To bring cryptocurrency up to regulatory standards, the U.S. Securities and Exchange Commission has questioned Grayscale Investments’ analysis of trusts offered by the investment service.
Through filings, Grayscale suggested that three cryptocurrencies may be considered securities as federal law.
Grayscale Investments LLC, a cryptocurrency asset management services provider and subsidiary of Digital Currency Group, has disclosed that it has been answering questions regarding the nature of the native currencies of three different blockchains with the U.S. Securities and Exchange Commission (SEC).
Grayscale pitches crypto trusts to investors looking to diversify their investment portfolio beyond stocks and bonds. Grayscale currently holds billions of dollars in assets in these trusts – with Bitcoin (BTC) and Ethereum (ETH) being the most popular amongst investors.
Being a leading investment services company, Grayscale was asked about its “securities law analysis” of Stellar (XLM), Zcash (ZEC), and Horizen (ZEN) by the SEC. Native tokens from these networks are also in Grayscale’s crypto trusts and are among the smaller trusts offered by the firm.
The SEC is known to be an aggressive regulator, and these questions can bring uncertainty to the prospect of Grayscale marketing their brokerage account-friendly crypto trusts. It also poses a danger to the decentralised nature of crypto, as the SEC is seeking to subject cryptocurrency tokens – which are used internationally – to U.S. securities law.
Defining cryptocurrencies as securities
The inquiries, discreetly made in filings between June and mid-August, were “responses” to the SEC’s Division of Corporate Finance and the Division of Enforcement, as the SEC has announced that it will double down on crypto asset enforcement.
Earlier this year, the SEC seemed to have adopted the stance that cryptocurrencies should be considered securities. While the broad definition of cryptocurrency covers terms like “coin”, “token,” “asset,” and “currency” to mean all the same thing, a more accurate form of categorisation is needed – function.
If a currency is considered a security, the SEC looks at whether the currency constitutes an “investment contract.” Currencies that are considered investment contracts must meet the criteria of the Howey Test, which requires that there must be (1) the investment of money, (2) in a common enterprise (3) a reasonable expectation of profits to be derived from the efforts of others.
“If somebody is raising money by selling a token and the buyer is anticipating profits based on the efforts of that group to sponsor the seller, that fits into something that’s a security,” said SEC chair Gary Gensler on his vision for cryptocurrency regulation in August 2021.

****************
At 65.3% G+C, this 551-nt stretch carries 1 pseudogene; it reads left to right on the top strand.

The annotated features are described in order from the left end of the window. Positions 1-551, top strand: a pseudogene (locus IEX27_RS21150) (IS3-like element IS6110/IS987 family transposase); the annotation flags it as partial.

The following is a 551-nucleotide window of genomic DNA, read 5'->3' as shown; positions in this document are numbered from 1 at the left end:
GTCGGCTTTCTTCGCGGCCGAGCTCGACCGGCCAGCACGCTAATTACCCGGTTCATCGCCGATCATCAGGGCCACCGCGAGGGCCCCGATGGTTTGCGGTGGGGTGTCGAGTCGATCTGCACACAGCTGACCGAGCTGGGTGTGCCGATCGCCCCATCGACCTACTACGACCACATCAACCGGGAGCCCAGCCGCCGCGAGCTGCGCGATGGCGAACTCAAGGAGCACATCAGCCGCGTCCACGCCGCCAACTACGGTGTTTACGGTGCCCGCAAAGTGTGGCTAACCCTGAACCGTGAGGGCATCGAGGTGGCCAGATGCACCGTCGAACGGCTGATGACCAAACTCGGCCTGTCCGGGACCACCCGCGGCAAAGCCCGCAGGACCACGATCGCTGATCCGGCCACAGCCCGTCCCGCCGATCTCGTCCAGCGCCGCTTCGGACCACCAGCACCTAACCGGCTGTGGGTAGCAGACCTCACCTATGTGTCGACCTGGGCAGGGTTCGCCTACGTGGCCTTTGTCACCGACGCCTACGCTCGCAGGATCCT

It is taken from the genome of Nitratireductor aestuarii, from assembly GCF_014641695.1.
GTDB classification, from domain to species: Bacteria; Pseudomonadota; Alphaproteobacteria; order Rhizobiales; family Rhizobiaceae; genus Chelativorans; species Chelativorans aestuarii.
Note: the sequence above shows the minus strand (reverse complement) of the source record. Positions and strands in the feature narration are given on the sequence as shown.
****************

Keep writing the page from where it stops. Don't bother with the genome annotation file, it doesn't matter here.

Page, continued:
While the SEC has not yet begun to formally direct crypto exchanges to register as security exchanges, it also has not formally provided guidance to determine the security status of specific cryptocurrencies.
However this year, the SEC has announced via a complaint that nine cryptocurrencies are considered as securities: Flexa’s AMP, rally (RLY), the Rari governance token (RGT), derivaDAO (DDX), XYO, LCX, powerledger (POWR), DFX finance (DFX) and kromatika (KROM). In the claim, the SEC stated that these tokens were illegally unregistered securities, which sent crypto lawyers into a scramble due to the uncertainty of the futures of these platforms.
As of writing, there is no legal brief or a judge ruling on the status of cryptocurrencies under U.S. federal law. However, the SEC’s inquiries into Grayscale may indicate that the enforcement entity is setting up groundwork for formal rulemaking.
Cryptocurrency has a reputation for being decentralised, which can pose both positive and negative outcomes for its users. While decentralisation offers anonymity, privacy, and transparency in theory, the prospect of regulation from enforcing entities tends to have a bad reputation amongst those keen on sticking with the original spirit of crypto.
However, as the crypto sector matures to accommodate for mass adoption, there is more demand for setting up a clear set of rules and regulations for the widespread use of cryptocurrencies.
In order to protect users now and in the future from malicious activity and bad actors – and to be further recognised as a legitimate form of currency in the eyes of the law, regulations for digital currencies and tokens have to be planned out.